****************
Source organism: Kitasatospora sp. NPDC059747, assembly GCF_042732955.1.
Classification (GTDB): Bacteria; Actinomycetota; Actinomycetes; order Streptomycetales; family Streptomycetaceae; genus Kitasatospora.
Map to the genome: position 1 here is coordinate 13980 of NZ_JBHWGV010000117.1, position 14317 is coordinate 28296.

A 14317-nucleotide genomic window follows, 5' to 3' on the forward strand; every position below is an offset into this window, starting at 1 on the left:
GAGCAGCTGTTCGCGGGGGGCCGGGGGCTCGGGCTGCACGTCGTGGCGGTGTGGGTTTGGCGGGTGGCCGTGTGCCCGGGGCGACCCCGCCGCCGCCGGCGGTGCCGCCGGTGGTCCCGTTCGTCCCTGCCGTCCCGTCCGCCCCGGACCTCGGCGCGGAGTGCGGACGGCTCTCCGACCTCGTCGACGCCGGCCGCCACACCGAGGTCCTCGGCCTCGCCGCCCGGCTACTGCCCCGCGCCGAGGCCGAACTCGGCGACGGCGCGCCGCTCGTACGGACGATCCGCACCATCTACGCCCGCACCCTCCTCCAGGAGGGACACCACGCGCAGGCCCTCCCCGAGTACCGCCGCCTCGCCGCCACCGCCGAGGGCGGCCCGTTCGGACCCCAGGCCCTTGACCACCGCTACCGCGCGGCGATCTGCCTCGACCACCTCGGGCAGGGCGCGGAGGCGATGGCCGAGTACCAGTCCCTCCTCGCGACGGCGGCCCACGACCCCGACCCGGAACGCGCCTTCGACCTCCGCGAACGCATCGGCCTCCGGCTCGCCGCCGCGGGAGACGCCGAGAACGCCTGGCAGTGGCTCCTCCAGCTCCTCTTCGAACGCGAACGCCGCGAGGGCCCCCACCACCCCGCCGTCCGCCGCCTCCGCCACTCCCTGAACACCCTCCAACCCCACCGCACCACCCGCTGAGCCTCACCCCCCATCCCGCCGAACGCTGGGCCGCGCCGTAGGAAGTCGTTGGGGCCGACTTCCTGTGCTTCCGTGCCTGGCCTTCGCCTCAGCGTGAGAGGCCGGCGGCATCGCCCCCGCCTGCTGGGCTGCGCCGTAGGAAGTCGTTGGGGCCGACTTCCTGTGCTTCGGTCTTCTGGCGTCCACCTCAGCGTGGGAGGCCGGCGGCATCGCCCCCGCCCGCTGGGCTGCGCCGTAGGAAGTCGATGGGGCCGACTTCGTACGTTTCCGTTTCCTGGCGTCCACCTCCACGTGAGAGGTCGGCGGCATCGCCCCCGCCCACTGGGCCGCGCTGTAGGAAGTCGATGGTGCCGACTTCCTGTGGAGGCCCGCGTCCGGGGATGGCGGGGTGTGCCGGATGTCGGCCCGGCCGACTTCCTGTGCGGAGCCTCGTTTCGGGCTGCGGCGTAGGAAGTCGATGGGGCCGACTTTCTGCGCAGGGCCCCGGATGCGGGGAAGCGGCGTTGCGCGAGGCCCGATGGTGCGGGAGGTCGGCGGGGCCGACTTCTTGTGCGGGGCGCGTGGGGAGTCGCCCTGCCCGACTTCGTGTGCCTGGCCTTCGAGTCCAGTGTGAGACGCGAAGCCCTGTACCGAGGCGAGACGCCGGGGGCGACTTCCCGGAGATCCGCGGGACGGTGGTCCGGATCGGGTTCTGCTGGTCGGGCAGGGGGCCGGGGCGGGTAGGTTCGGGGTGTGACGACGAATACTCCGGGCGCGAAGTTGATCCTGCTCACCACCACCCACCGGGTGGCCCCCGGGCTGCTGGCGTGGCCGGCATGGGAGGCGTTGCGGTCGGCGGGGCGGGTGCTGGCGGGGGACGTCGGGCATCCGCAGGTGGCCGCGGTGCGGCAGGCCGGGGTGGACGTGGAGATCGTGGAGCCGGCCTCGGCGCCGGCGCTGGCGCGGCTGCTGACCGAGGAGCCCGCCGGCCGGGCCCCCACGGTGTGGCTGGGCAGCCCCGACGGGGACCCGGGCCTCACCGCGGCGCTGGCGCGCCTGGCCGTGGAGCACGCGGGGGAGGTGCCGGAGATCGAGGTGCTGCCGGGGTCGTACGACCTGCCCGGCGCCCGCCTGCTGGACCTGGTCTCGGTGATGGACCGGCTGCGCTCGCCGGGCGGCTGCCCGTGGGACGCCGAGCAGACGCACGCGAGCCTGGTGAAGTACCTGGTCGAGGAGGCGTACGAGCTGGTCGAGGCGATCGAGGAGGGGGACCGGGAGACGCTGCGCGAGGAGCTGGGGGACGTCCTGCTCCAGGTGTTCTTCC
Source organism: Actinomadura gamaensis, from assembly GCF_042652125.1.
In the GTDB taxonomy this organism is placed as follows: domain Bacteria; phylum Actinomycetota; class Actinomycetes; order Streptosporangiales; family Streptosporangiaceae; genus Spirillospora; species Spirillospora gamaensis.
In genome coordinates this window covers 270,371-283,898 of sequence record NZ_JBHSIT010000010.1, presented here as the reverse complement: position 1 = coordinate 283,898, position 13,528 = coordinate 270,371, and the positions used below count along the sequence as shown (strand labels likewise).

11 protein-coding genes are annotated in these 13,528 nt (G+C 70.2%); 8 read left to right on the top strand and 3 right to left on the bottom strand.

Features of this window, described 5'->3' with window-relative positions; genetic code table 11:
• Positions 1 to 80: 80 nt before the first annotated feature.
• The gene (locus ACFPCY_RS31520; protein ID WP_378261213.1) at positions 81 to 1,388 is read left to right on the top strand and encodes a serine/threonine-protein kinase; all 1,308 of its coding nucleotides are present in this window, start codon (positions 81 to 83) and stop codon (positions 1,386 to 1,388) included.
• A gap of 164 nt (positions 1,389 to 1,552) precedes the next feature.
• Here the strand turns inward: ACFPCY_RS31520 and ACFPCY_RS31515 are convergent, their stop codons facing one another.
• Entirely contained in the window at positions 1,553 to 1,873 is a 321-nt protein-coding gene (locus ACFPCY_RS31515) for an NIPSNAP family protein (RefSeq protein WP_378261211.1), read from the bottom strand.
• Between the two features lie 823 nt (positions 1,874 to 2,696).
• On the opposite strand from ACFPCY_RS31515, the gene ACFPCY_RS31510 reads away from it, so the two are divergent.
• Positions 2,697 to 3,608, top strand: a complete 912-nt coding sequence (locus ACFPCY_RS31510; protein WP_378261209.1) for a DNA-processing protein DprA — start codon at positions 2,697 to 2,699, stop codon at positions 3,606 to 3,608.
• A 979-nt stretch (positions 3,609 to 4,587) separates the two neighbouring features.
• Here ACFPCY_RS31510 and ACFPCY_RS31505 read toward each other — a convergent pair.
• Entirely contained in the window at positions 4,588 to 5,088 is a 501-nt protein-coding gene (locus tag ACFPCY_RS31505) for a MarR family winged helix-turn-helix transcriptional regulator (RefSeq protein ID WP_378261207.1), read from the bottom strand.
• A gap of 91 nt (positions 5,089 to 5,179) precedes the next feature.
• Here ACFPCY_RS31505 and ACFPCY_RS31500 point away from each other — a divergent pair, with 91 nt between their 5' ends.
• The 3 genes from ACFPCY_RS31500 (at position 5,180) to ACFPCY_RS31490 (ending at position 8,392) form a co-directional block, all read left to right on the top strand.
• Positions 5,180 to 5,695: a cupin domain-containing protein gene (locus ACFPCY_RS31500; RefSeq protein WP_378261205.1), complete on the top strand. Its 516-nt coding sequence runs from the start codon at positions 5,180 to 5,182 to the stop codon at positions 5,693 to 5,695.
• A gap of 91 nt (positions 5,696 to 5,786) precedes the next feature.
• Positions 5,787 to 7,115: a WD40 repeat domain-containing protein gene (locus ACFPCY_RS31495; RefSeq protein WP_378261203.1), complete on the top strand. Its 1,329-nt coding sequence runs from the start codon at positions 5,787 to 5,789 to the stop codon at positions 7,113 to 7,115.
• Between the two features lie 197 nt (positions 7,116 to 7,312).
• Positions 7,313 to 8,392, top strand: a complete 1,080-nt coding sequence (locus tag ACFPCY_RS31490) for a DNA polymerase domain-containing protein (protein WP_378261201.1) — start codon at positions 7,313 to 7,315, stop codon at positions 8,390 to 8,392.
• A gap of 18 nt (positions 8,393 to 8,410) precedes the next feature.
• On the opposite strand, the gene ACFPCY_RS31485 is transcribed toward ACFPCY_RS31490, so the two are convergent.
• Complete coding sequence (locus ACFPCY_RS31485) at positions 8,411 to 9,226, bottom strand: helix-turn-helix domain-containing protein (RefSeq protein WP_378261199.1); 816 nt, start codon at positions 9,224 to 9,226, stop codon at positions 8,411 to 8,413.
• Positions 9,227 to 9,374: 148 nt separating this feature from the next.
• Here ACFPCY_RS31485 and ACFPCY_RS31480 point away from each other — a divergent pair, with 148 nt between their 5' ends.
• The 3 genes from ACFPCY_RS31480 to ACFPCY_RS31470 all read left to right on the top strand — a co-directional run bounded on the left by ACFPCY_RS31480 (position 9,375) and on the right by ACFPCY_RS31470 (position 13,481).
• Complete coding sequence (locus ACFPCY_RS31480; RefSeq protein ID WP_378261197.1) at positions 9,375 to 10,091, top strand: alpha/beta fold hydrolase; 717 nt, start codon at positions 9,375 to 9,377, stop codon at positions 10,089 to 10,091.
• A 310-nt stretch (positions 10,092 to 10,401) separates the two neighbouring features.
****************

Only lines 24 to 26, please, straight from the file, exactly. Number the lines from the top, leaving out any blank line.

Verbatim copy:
• The 3 genes from ACFPCY_RS31500 (at position 5,180) to ACFPCY_RS31490 (ending at position 8,392) form a co-directional block, all read left to right on the top strand.
• Positions 5,180 to 5,695: a cupin domain-containing protein gene (locus ACFPCY_RS31500; RefSeq protein WP_378261205.1), complete on the top strand. Its 516-nt coding sequence runs from the start codon at positions 5,180 to 5,182 to the stop codon at positions 5,693 to 5,695.
• A gap of 91 nt (positions 5,696 to 5,786) precedes the next feature.